Save our sunset, save Freedom Island: don’t destroy Manila Bay

0

WE agree with the environmentalist groups gathered under the S.O.S. Manila Bay: Save our Sunset! No to Reclamation of Manila Bay and the Save Freedom Island movements. They oppose the San Miguel Corporation proposal to build a $10-billion international airport to replace NAIA on land to be reclaimed at a place straddling Paranaque and Las Piñas near the Manila-Cavite Coastal Road. We join them in their opposition and ask our readers to join us in this crusade.

Advertisements

Many high-powered groups have already voiced their willingness to support and invest in the project. This is expected because the proponent is no less than the SMC conglomerate.

The proposed airport, according to San Miguel press releases. is to be a build-operate-transfer (BOT) project. It would be located on 1,600 hectares of land to be reclaimed specifically for the project.

The airport would have an international and domestic passenger handling capacity of 75 million passengers per year, which can be upgraded to be able to handle more than 100 million a year.

There will be separate passenger terminal facilities for full-service and low-cost airlines. The terminals will have up to 164 contact gates serviced by protected passenger boarding bridges and walkways.

The proposed new airport would be able to do all the international and domestic operations now being done at the Ninoy Aquino International Airport (NAIA)—and even more.

In the proposed location in Manila Bay the airport would be only 11 minutes away from the Makati Central Business District via a new Airport expressway rail service.

The proposed Airport Expressway would be 15-kilometers long. It would provide quick access to Fort Bonifacio, Ortigas and Eastwood as well as an alternative route to Makati.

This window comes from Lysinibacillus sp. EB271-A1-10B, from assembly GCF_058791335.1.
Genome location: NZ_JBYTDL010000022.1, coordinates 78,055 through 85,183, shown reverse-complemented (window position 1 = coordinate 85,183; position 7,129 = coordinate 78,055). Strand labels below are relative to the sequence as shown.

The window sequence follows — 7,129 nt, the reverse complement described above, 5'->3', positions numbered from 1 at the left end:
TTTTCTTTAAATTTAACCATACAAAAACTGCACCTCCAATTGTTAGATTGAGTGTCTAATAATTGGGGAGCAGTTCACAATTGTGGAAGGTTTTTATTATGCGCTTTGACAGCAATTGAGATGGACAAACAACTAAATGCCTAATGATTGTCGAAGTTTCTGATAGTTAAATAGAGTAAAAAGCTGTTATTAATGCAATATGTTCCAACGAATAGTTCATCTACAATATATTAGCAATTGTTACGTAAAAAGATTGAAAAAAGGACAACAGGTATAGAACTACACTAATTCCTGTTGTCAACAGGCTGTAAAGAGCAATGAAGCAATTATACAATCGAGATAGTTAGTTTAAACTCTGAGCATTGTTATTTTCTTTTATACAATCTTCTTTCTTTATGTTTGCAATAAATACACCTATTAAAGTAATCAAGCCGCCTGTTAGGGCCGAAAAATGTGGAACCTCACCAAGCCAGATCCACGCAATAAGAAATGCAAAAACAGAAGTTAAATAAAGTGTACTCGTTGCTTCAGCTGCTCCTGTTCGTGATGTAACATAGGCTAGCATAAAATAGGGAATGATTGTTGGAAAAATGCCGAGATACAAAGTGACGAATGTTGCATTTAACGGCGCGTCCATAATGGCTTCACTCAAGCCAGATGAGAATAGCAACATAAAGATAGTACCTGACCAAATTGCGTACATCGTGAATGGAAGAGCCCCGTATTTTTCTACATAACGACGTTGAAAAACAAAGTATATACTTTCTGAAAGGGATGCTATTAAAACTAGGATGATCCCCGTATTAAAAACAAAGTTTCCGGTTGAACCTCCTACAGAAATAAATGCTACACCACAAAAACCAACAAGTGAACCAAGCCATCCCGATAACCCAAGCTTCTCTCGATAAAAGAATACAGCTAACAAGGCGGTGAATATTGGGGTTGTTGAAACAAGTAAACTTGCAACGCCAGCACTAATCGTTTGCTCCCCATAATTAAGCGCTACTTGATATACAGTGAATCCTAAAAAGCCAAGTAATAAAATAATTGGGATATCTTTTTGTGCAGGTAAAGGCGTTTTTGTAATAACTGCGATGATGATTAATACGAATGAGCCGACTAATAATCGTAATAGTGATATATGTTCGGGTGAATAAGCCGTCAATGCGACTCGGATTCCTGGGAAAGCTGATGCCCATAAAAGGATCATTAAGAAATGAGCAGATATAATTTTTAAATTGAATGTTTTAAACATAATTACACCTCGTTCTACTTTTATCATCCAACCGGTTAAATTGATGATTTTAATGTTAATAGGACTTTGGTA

It is a perfect thing for the benefit of the owners of Philippine Airlines, in which SMC has a 49 percent stake. SMC acquired this share of PAL ownership from tycoon Lucio Tan, whose group owns 51 percent of PAL.

Damage to Manila Bay and Metro Manila
There is an insurmountable problem.

The SMC airport project will inflict irreparable damage on the ecology of Manila Bay and, therefore, of the whole Metro Manila. It will worsen flooding in Parañaque and Las Piñas as well in Bacoor, Cavite. And this will have multiplier effects.

The reclamation will destroy Manila Bay and Freedom Island.

In contrast to the urban chaos and environmentally degradation of most of Metro Manila, the cities of Las Piñas and Paranaque are together the home of a sanctuary for local and migratory birds. These are Freedom Island and Long Island, which are known together as Freedom Islands.

This is a 175-hectare haven on the western side of the Cavite-Manila Coastal Road. It is a natural shield against typhoons. Its lagoon functions as an outlet for major waterways in the two cities. Local fisherfolk families such as the tahong (mussel) gatherers depend on the purity of this area for their livelihood. Its rich ecosystem gives life and sustenance to human beings, birds and marine life.

This place is the only remaining coastal area for mangroves, salt marshes and fantastic biodiversity throughout Metro Manila. It is an avian refuge for 80 different species including the Black-crowned Night Herons, Kentish plovers, Curlew Sandpipers and Siberian Ruby Throats, the endangered Chinese Egret, Philippine duck and the rare Pied Avocet. For this reason, it was declared as a critical habitat in 2007 by Proclamation No. 1412.

This will be affected negatively by the proposed SMC airport. Not only will the reclamation destroy the ecosystem of Manila Bay and this area of Paranaque-Las Piñas.

Once the airport is built and in operation, the bird sanctuary will be subjected to constant technological attack.

The Japan International Cooperation Agency (JICA) has plans for a new international airport at Sangley Point in Cavite. Sangley is definitely a better venue for a new airport to replace NAIA.

Share.
loading...
Loading...

Please follow our commenting guidelines.

Comments are closed.